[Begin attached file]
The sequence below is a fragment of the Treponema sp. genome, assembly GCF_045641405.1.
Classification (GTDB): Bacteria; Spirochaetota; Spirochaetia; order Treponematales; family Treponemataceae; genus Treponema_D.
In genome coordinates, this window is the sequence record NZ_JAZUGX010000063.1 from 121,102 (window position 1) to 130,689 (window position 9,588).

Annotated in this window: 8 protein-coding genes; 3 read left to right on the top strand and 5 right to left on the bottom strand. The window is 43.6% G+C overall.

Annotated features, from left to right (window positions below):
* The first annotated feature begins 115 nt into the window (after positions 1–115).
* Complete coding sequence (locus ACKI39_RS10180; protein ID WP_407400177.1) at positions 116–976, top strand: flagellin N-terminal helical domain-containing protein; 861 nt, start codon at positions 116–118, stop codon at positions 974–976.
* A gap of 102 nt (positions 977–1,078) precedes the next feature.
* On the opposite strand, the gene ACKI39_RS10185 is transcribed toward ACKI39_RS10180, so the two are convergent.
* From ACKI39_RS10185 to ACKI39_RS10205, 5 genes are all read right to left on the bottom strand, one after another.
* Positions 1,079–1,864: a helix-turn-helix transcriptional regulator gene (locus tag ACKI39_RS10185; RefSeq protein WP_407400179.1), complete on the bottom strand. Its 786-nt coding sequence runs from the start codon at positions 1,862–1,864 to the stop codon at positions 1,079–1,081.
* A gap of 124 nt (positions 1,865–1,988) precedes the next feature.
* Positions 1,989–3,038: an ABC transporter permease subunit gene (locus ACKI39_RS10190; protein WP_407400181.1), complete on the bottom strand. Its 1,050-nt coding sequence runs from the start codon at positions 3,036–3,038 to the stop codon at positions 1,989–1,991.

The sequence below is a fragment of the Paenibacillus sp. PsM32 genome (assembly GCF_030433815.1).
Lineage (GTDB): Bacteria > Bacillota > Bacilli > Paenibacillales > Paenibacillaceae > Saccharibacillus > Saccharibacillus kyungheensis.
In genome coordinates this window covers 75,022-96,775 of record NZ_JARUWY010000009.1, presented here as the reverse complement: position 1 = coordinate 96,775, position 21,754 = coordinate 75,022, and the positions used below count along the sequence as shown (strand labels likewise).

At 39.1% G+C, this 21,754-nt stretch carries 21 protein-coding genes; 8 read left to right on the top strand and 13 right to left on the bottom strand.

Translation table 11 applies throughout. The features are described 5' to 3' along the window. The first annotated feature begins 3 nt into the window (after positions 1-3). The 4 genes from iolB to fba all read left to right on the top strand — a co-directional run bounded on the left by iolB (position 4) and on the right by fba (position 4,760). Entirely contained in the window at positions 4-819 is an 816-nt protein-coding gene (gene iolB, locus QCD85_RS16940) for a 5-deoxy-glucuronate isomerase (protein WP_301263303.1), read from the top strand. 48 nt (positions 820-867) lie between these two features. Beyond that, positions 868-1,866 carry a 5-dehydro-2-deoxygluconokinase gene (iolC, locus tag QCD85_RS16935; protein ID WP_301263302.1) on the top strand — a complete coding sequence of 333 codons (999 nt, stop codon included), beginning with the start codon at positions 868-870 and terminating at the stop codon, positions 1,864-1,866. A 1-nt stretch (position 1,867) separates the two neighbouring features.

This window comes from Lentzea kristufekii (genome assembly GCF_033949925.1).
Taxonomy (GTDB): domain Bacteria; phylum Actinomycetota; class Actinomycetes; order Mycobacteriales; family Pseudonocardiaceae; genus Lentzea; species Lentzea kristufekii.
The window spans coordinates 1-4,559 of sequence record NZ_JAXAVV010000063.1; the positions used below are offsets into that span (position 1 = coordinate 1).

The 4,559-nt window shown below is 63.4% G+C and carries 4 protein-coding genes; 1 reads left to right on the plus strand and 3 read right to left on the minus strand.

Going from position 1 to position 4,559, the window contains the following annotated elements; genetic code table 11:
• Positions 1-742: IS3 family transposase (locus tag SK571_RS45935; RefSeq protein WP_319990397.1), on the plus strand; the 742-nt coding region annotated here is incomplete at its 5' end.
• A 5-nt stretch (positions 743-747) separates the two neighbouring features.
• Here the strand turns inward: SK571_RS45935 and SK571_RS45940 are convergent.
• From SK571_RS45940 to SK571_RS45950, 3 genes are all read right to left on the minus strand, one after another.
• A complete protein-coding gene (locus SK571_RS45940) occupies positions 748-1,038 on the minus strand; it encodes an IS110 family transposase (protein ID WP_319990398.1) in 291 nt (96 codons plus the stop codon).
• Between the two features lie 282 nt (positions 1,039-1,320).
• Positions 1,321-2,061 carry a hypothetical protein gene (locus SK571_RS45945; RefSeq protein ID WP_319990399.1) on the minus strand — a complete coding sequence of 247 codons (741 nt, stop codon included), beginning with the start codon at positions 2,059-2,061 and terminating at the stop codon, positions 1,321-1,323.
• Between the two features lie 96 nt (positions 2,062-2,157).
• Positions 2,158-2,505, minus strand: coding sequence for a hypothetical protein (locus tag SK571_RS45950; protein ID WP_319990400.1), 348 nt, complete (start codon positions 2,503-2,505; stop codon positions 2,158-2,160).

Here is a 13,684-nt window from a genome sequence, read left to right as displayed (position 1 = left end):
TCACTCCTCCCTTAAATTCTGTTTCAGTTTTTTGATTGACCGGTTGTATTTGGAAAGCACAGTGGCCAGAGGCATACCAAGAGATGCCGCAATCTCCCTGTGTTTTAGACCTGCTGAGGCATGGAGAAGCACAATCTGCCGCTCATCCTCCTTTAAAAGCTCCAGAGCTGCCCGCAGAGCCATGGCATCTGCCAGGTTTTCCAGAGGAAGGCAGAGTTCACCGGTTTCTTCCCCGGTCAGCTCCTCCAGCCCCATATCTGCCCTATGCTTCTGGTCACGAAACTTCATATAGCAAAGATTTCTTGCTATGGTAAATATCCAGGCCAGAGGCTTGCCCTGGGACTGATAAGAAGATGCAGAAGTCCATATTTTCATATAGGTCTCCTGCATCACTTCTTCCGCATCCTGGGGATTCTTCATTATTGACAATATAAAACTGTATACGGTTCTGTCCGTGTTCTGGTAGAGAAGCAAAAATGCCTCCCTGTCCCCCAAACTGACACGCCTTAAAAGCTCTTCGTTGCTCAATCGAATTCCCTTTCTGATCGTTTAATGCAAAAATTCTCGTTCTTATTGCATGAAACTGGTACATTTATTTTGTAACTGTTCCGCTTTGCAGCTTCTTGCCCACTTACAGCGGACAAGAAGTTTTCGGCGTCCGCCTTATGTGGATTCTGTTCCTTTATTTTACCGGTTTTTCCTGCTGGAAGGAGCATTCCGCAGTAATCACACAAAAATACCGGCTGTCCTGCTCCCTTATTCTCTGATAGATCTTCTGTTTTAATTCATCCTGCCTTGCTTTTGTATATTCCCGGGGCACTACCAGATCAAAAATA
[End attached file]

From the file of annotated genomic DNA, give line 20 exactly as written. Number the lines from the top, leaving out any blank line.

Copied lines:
Taxonomy (GTDB): domain Bacteria; phylum Actinomycetota; class Actinomycetes; order Mycobacteriales; family Pseudonocardiaceae; genus Lentzea; species Lentzea kristufekii.